The History of Irrigation
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Settling dryland

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In years of good rainfall the Southern Riverina offered plentiful pastures and opportunities for the graziers who were settling the land in the latter part of the 1800s.

The region was prime sheep and wool country, with the many creeks and streams providing good water supplies for stock.

“Being proud of his flock or herd, the settler gives it every attention. Then come the periods of low rainfall, and the animals are starved by the ravages of drought. Drastic losses by death mean economic failures; the settler is unable to meet his liabilities, and in consequence, finds himself in difficulties for several seasons until better times place him in a more favourable position.”
“A Pioneer’s Tribute”, MJ Ryan Moulamein NSW
Water for the Thirsty Inland

Regular droughts led individual landowners to begin experimenting with irrigation, using steam driven pumps and weirs on larger rivers and creeks.

Violent conflict with downstream neighbours often followed; some resorted to explosives to remove weirs and release water which had been held up.

As early as the 1870s landholders began lobbying the NSW Government for water conservation dams and irrigation systems.

The drought from 1895 to 1902 was particularly severe and decimated many pastoral enterprises. But at the same time the States had joined the Federation of the nation, from 1901.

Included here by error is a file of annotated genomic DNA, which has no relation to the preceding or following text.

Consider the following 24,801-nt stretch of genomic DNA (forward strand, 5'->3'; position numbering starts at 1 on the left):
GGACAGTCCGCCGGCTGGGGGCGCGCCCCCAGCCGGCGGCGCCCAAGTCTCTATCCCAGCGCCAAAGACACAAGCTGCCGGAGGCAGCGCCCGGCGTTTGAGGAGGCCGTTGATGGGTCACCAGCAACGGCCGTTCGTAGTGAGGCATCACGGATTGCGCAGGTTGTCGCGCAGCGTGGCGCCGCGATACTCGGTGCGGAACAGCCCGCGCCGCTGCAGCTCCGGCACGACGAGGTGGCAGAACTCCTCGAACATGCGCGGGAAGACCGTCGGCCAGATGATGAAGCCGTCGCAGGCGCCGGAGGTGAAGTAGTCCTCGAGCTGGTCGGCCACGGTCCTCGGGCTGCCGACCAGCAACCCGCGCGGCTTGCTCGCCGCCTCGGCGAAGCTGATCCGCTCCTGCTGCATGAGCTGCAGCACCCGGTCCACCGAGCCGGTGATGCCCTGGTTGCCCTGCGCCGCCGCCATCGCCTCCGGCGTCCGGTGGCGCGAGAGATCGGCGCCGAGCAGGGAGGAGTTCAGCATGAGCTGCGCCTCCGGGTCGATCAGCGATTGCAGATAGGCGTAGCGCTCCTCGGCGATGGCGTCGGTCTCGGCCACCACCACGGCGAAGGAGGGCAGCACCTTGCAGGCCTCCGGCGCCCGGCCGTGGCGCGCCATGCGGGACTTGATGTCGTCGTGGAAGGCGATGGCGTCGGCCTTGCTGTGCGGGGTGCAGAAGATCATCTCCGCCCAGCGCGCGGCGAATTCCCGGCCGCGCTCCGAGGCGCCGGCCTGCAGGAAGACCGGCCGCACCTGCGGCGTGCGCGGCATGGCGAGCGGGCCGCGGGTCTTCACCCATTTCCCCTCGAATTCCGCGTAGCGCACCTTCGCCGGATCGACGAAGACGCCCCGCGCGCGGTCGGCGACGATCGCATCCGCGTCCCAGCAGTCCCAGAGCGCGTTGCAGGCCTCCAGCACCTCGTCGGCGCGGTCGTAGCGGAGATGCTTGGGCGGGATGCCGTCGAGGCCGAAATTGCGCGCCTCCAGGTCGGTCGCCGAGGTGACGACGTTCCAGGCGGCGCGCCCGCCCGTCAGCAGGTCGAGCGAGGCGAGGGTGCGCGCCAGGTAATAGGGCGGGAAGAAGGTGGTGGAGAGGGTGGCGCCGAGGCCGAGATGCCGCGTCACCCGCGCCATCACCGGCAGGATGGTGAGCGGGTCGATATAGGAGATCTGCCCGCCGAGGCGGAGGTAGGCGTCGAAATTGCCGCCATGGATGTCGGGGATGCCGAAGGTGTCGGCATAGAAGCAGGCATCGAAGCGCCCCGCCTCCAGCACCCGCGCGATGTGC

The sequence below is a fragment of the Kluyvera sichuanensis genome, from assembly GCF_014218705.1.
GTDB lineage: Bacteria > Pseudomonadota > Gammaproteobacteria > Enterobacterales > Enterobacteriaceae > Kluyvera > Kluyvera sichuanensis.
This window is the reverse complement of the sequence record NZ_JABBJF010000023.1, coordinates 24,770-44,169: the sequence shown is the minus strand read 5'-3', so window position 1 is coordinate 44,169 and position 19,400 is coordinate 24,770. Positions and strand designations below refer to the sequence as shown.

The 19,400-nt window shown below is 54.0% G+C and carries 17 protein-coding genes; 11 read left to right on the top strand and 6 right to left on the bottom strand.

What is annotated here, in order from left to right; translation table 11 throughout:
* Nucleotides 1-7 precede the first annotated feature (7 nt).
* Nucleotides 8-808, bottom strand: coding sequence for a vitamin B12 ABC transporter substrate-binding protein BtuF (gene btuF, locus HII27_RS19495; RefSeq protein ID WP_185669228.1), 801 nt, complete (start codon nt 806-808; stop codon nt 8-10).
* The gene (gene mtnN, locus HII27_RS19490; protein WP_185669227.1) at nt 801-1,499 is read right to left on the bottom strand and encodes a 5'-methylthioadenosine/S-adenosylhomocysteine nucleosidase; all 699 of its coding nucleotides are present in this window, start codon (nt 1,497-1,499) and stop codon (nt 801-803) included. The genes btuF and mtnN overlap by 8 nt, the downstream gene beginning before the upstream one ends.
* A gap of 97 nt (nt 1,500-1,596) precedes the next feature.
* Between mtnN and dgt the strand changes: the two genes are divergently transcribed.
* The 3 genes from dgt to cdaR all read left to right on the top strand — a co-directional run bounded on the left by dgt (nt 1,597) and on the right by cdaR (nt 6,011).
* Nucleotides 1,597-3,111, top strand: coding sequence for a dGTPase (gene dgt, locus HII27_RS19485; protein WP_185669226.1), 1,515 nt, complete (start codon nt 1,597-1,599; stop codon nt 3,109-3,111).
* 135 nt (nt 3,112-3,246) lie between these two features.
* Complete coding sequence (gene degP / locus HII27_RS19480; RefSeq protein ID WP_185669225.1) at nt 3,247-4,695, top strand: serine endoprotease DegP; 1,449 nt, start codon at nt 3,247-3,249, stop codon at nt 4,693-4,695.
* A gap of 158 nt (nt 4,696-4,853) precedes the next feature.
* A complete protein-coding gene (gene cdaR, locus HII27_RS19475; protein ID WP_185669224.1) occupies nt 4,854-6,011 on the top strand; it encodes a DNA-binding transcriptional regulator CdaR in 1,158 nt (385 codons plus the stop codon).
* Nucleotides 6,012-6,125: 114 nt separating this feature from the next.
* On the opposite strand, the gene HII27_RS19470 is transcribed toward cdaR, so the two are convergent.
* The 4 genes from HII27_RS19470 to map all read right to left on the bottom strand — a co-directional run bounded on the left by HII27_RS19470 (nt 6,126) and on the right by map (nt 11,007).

For landholders in the Southern Riverina this seemed to offer some promise that an agreement on the use of the Murray River’s waters for irrigation would soon follow.


Household Water
On rural properties landholders were usually well prepared for drought with windmills and large underground rainwater tanks. However many town residents found themselves relying on water supplies carted in from elsewhere. During several years of drought in the early 1900s Finley residents were dependent on the Tocumwal water train. Carts like the one pictured above were used to carry water from the train to people’s homes. Water was then transferred from the cart – bucket by bucket – into household rainwater tanks. The Finley engineering firm JT Close was among those producing a popular range of water carts. JF Furphy & Sons, based in Shepparton, was another well known manufacturer. Photo: State Water Archives Collection.

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